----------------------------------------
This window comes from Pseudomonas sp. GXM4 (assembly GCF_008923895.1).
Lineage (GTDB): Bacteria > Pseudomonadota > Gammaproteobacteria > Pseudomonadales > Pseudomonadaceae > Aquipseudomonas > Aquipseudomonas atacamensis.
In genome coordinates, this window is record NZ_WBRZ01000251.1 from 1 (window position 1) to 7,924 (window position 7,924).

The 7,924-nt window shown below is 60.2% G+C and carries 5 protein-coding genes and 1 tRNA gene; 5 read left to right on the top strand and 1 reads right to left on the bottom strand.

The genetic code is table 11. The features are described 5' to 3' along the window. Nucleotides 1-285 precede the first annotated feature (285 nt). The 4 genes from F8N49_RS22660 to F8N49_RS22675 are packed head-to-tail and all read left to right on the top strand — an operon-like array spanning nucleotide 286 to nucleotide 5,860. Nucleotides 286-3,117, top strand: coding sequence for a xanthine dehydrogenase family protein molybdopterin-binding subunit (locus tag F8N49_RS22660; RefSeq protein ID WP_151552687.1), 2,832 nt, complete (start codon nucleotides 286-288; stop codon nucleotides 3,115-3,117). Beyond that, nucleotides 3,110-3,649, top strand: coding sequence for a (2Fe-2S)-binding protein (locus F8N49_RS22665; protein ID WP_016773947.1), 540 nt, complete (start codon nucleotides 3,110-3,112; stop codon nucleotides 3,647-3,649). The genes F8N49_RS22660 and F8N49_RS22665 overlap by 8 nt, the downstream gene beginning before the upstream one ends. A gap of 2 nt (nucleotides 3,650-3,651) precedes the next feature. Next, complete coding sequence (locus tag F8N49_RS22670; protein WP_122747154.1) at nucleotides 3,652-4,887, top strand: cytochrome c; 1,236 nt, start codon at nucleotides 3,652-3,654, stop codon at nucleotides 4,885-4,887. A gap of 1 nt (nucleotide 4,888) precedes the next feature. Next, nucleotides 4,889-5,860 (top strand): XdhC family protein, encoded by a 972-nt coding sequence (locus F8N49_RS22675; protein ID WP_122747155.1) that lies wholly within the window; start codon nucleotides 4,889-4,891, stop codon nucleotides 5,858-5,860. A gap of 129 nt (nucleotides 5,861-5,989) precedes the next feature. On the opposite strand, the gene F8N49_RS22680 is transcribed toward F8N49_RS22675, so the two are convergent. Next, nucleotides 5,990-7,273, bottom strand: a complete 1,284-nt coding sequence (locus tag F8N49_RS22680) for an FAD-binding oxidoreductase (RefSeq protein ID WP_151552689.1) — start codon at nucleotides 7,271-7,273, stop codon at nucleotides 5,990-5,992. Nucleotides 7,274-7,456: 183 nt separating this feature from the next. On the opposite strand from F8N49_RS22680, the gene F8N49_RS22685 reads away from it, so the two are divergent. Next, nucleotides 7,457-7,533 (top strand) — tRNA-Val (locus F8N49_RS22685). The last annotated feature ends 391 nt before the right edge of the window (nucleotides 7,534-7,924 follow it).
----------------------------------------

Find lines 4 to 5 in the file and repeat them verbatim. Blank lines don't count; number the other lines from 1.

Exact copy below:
The 7,924-nt window shown below is 60.2% G+C and carries 5 protein-coding genes and 1 tRNA gene; 5 read left to right on the top strand and 1 reads right to left on the bottom strand.

The genetic code is table 11. The features are described 5' to 3' along the window. Nucleotides 1-285 precede the first annotated feature (285 nt). The 4 genes from F8N49_RS22660 to F8N49_RS22675 are packed head-to-tail and all read left to right on the top strand — an operon-like array spanning nucleotide 286 to nucleotide 5,860. Nucleotides 286-3,117, top strand: coding sequence for a xanthine dehydrogenase family protein molybdopterin-binding subunit (locus tag F8N49_RS22660; RefSeq protein ID WP_151552687.1), 2,832 nt, complete (start codon nucleotides 286-288; stop codon nucleotides 3,115-3,117). Beyond that, nucleotides 3,110-3,649, top strand: coding sequence for a (2Fe-2S)-binding protein (locus F8N49_RS22665; protein ID WP_016773947.1), 540 nt, complete (start codon nucleotides 3,110-3,112; stop codon nucleotides 3,647-3,649). The genes F8N49_RS22660 and F8N49_RS22665 overlap by 8 nt, the downstream gene beginning before the upstream one ends. A gap of 2 nt (nucleotides 3,650-3,651) precedes the next feature. Next, complete coding sequence (locus tag F8N49_RS22670; protein WP_122747154.1) at nucleotides 3,652-4,887, top strand: cytochrome c; 1,236 nt, start codon at nucleotides 3,652-3,654, stop codon at nucleotides 4,885-4,887. A gap of 1 nt (nucleotide 4,888) precedes the next feature. Next, nucleotides 4,889-5,860 (top strand): XdhC family protein, encoded by a 972-nt coding sequence (locus F8N49_RS22675; protein ID WP_122747155.1) that lies wholly within the window; start codon nucleotides 4,889-4,891, stop codon nucleotides 5,858-5,860. A gap of 129 nt (nucleotides 5,861-5,989) precedes the next feature. On the opposite strand, the gene F8N49_RS22680 is transcribed toward F8N49_RS22675, so the two are convergent. Next, nucleotides 5,990-7,273, bottom strand: a complete 1,284-nt coding sequence (locus tag F8N49_RS22680) for an FAD-binding oxidoreductase (RefSeq protein ID WP_151552689.1) — start codon at nucleotides 7,271-7,273, stop codon at nucleotides 5,990-5,992. Nucleotides 7,274-7,456: 183 nt separating this feature from the next. On the opposite strand from F8N49_RS22680, the gene F8N49_RS22685 reads away from it, so the two are divergent. Next, nucleotides 7,457-7,533 (top strand) — tRNA-Val (locus F8N49_RS22685). The last annotated feature ends 391 nt before the right edge of the window (nucleotides 7,534-7,924 follow it).